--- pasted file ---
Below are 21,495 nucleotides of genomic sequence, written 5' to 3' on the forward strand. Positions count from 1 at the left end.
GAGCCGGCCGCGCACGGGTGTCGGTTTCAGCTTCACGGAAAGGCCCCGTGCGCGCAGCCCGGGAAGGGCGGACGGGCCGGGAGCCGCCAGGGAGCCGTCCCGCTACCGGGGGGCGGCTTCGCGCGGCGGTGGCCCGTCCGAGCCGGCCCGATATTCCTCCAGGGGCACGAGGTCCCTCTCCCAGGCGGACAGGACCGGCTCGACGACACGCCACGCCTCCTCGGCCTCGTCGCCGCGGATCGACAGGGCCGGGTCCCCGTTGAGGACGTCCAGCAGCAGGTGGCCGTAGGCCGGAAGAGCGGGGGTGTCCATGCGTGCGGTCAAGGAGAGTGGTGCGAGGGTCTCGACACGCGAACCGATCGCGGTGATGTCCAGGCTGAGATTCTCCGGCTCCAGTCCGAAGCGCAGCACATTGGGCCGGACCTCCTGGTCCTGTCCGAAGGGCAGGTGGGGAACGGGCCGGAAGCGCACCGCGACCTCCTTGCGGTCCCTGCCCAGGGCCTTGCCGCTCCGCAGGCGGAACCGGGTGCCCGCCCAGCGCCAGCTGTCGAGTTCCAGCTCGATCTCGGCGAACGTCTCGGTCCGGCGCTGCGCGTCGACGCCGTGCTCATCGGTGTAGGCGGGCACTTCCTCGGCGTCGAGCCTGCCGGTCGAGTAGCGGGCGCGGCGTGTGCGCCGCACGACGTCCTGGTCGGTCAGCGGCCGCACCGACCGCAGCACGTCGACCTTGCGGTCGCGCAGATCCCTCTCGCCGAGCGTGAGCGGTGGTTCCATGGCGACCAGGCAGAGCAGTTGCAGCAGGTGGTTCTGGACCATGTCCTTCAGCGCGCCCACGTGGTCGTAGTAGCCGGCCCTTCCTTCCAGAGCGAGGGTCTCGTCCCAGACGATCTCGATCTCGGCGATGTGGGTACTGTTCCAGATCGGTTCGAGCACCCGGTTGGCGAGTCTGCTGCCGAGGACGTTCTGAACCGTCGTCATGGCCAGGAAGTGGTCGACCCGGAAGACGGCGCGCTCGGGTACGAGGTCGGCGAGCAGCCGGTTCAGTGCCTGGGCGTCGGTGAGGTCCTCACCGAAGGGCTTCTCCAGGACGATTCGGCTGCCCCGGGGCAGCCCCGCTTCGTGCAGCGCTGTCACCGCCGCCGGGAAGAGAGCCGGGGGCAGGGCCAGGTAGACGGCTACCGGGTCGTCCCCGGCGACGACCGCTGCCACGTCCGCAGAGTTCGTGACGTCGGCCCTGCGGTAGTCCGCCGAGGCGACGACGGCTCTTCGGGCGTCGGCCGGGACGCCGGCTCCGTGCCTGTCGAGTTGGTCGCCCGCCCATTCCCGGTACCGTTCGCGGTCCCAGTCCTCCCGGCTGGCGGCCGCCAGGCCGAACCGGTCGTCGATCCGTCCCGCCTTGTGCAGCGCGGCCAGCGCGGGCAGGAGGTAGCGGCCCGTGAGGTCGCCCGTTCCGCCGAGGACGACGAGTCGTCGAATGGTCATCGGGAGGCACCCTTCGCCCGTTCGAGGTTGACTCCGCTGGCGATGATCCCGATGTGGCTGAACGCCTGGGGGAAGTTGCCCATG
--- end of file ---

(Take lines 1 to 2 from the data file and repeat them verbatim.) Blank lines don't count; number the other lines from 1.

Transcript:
Below are 21,495 nucleotides of genomic sequence, written 5' to 3' on the forward strand. Positions count from 1 at the left end.
GAGCCGGCCGCGCACGGGTGTCGGTTTCAGCTTCACGGAAAGGCCCCGTGCGCGCAGCCCGGGAAGGGCGGACGGGCCGGGAGCCGCCAGGGAGCCGTCCCGCTACCGGGGGGCGGCTTCGCGCGGCGGTGGCCCGTCCGAGCCGGCCCGATATTCCTCCAGGGGCACGAGGTCCCTCTCCCAGGCGGACAGGACCGGCTCGACGACACGCCACGCCTCCTCGGCCTCGTCGCCGCGGATCGACAGGGCCGGGTCCCCGTTGAGGACGTCCAGCAGCAGGTGGCCGTAGGCCGGAAGAGCGGGGGTGTCCATGCGTGCGGTCAAGGAGAGTGGTGCGAGGGTCTCGACACGCGAACCGATCGCGGTGATGTCCAGGCTGAGATTCTCCGGCTCCAGTCCGAAGCGCAGCACATTGGGCCGGACCTCCTGGTCCTGTCCGAAGGGCAGGTGGGGAACGGGCCGGAAGCGCACCGCGACCTCCTTGCGGTCCCTGCCCAGGGCCTTGCCGCTCCGCAGGCGGAACCGGGTGCCCGCCCAGCGCCAGCTGTCGAGTTCCAGCTCGATCTCGGCGAACGTCTCGGTCCGGCGCTGCGCGTCGACGCCGTGCTCATCGGTGTAGGCGGGCACTTCCTCGGCGTCGAGCCTGCCGGTCGAGTAGCGGGCGCGGCGTGTGCGCCGCACGACGTCCTGGTCGGTCAGCGGCCGCACCGACCGCAGCACGTCGACCTTGCGGTCGCGCAGATCCCTCTCGCCGAGCGTGAGCGGTGGTTCCATGGCGACCAGGCAGAGCAGTTGCAGCAGGTGGTTCTGGACCATGTCCTTCAGCGCGCCCACGTGGTCGTAGTAGCCGGCCCTTCCTTCCAGAGCGAGGGTCTCGTCCCAGACGATCTCGATCTCGGCGATGTGGGTACTGTTCCAGATCGGTTCGAGCACCCGGTTGGCGAGTCTGCTGCCGAGGACGTTCTGAACCGTCGTCATGGCCAGGAAGTGGTCGACCCGGAAGACGGCGCGCTCGGGTACGAGGTCGGCGAGCAGCCGGTTCAGTGCCTGGGCGTCGGTGAGGTCCTCACCGAAGGGCTTCTCCAGGACGATTCGGCTGCCCCGGGGCAGCCCCGCTTCGTGCAGCGCTGTCACCGCCGCCGGGAAGAGAGCCGGGGGCAGGGCCAGGTAGACGGCTACCGGGTCGTCCCCGGCGACGACCGCTGCCACGTCCGCAGAGTTCGTGACGTCGGCCCTGCGGTAGTCCGCCGAGGCGACGACGGCTCTTCGGGCGTCGGCCGGGACGCCGGCTCCGTGCCTGTCGAGTTGGTCGCCCGCCCATTCCCGGTACCGTTCGCGGTCCCAGTCCTCCCGGCTGGCGGCCGCCAGGCCGAACCGGTCGTCGATCCGTCCCGCCTTGTGCAGCGCGGCCAGCGCGGGCAGGAGGTAGCGGCCCGTGAGGTCGCCCGTTCCGCCGAGGACGACGAGTCGTCGAATGGTCATCGGGAGGCACCCTTCGCCCGTTCGAGGTTGACTCCGCTGGCGATGATCCCGATGTGGCTGAACGCCTGGGGGAAGTTGCCCATG